Now WordPress performs the nonce checks on your page, and handles (almost) all the processing of the forms. However - it needs you to do one thing - validate. When you register settings, you specify a validation callback function: wpse51578_validation_callback in this example.

This function gets passed an array of the values received from the form fields where the input name was my_option_field_name (as set also when you registered the settings). So for instance, you might expect the array:

 array(
     'A' => 'some-input', //value for A
     'B' => 'some-input-for b', //value for B
 );

Its job is to check that array contains 'correct' values (what that means depends on context: e.g. if its an e-mail field, is the value actually an e-mail address?). No sanitation is required here (but would be where-ever you output the data).

function wpse51578_validation_callback( $dirty ){
     //$dirty is what you receive from the form

     $clean = array();
     //Sanitize data and pass it to the $clean array

     return $clean;
 } 

Other Resources:

The best tutorial on using the settings API is probably: http://ottodestruct.com/blog/2009/wordpress-settings-api-tutorial/

Please note that I've not tested the above, but it is correct in procedure, there just maybe typos or minor errors.

share|improve this answer
    
This does not address the initial question which is how to retrieve the form values from the settings page into a variable for a plugin. –  Carey Estes Jul 17 '13 at 17:20
1  
@CareyEstes See part 2, you use get_option() to get the options from the database to a variable. WordPress handles collecting values from form and saving them to database. You filter/validate that array as per step 4. –  Stephen Harris Jul 17 '13 at 20:14
    
You are correct sir –  Carey Estes Jul 18 '13 at 21:27

Use the init action to handle the posted form. See the codex for init for details and example.

Edit:

<?php
/*
 Plugin Name: calc plugin 
*/

add_action('admin_menu', 'my_plugin_menu');

function my_plugin_menu() {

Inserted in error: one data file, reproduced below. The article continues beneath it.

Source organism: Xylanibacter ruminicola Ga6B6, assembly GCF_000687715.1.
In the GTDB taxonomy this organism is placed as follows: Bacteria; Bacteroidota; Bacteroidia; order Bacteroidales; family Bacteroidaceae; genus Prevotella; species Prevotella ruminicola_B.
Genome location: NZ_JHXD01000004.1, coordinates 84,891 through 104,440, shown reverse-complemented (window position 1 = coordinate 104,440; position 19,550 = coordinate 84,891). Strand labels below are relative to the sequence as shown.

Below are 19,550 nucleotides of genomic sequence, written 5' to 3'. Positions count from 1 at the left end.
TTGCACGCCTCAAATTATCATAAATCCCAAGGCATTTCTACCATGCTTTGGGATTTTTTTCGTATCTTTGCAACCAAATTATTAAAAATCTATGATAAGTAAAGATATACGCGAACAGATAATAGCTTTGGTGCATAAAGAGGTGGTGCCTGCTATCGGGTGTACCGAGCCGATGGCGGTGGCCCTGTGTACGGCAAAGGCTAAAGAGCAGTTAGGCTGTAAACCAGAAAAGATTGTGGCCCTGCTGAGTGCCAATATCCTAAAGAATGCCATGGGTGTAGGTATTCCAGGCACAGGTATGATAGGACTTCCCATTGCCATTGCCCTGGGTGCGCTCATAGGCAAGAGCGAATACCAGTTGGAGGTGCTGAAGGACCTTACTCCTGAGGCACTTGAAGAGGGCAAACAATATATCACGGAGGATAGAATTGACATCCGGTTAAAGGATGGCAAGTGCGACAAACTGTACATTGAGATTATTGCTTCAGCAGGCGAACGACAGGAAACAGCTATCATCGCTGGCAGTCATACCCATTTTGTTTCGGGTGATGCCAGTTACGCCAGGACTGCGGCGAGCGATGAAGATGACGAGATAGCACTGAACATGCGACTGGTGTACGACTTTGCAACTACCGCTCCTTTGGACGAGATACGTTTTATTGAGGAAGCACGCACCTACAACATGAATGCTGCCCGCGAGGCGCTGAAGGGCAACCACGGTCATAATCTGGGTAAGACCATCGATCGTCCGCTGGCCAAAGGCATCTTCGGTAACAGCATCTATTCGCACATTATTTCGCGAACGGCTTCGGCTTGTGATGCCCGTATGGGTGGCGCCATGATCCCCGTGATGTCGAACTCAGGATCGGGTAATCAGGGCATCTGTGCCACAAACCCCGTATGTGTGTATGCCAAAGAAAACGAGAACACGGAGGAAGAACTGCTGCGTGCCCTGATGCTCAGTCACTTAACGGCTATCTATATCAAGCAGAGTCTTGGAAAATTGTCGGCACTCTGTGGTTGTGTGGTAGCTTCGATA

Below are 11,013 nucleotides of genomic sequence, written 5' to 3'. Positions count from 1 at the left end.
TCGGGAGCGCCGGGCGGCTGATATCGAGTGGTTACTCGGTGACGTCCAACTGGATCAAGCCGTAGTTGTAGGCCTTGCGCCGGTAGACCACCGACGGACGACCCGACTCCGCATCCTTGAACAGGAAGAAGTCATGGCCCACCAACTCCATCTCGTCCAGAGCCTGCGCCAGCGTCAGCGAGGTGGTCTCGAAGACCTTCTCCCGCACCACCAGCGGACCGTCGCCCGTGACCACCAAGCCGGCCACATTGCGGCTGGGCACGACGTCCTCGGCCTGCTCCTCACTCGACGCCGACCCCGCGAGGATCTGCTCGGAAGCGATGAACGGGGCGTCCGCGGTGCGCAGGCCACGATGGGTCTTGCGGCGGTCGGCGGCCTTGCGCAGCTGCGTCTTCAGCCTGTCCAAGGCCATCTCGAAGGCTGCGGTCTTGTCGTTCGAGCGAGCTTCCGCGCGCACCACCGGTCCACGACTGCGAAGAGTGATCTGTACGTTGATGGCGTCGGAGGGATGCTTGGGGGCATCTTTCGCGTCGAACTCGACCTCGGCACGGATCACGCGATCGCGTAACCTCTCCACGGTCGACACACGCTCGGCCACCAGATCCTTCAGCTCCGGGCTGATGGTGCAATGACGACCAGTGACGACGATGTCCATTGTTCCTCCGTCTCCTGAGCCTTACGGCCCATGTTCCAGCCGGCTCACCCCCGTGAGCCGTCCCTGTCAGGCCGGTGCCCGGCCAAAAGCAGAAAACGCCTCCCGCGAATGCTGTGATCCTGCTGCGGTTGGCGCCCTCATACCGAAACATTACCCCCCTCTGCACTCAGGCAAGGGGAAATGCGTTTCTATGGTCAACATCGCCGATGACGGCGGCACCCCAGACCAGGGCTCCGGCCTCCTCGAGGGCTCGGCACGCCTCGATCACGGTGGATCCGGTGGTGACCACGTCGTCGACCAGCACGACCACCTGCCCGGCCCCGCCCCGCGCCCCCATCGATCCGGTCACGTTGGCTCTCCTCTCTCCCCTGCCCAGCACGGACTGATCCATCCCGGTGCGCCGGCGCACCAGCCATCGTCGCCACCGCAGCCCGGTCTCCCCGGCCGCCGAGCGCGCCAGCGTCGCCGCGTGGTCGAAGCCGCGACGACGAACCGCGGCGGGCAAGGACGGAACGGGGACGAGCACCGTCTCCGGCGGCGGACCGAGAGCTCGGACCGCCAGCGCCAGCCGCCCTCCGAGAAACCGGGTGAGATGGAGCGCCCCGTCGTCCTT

add_options_page('My Plugin Options', 'My Plugin', 'administrator', 'your-unique-identifier', 'my_plugin_options');
}

function my_plugin_options() { ?>
    <div class="wrap">';
        <p>Enter Two locations </p>
        <form name="mapform" id="mapform" method="post">
            Location A: <input type="text" name="A"><br />
            Location B: <input type="text" name="B"><br />
            <input type="submit" name="my_submit" value="Update">
        </form>
    </div>
<?php }

add_action('init', 'my_plugin_handler');
function my_plugin_handler(){
    if(isset($_POST['my_submit'])){
        $val_a = $_POST['A'];
        $val_b = $_POST['B'];

        echo $val_a.', '.$val_b;
    }
}
share|improve this answer
    
function process_post(){ if(isset($_POST['unique_hidden_field'])) { // process $_POST data here } } unique_hidden_field , dies it mean that field should must be hidden? –  lucky May 9 '12 at 6:28
    
Check my code. Not necessarily a hidden field, could be any form field. –  Rutwick Gangurde May 9 '12 at 6:32
    
yes the same thing i did. and it worked –  lucky May 9 '12 at 6:48
    
new i want to take these two values and use them in google map to display two locations any idea ? –  lucky May 9 '12 at 6:49
    
Then you may have to pass them to your javascript file. Read how to pass php variables to js files here: blog.rutwick.com/… –  Rutwick Gangurde May 9 '12 at 7:03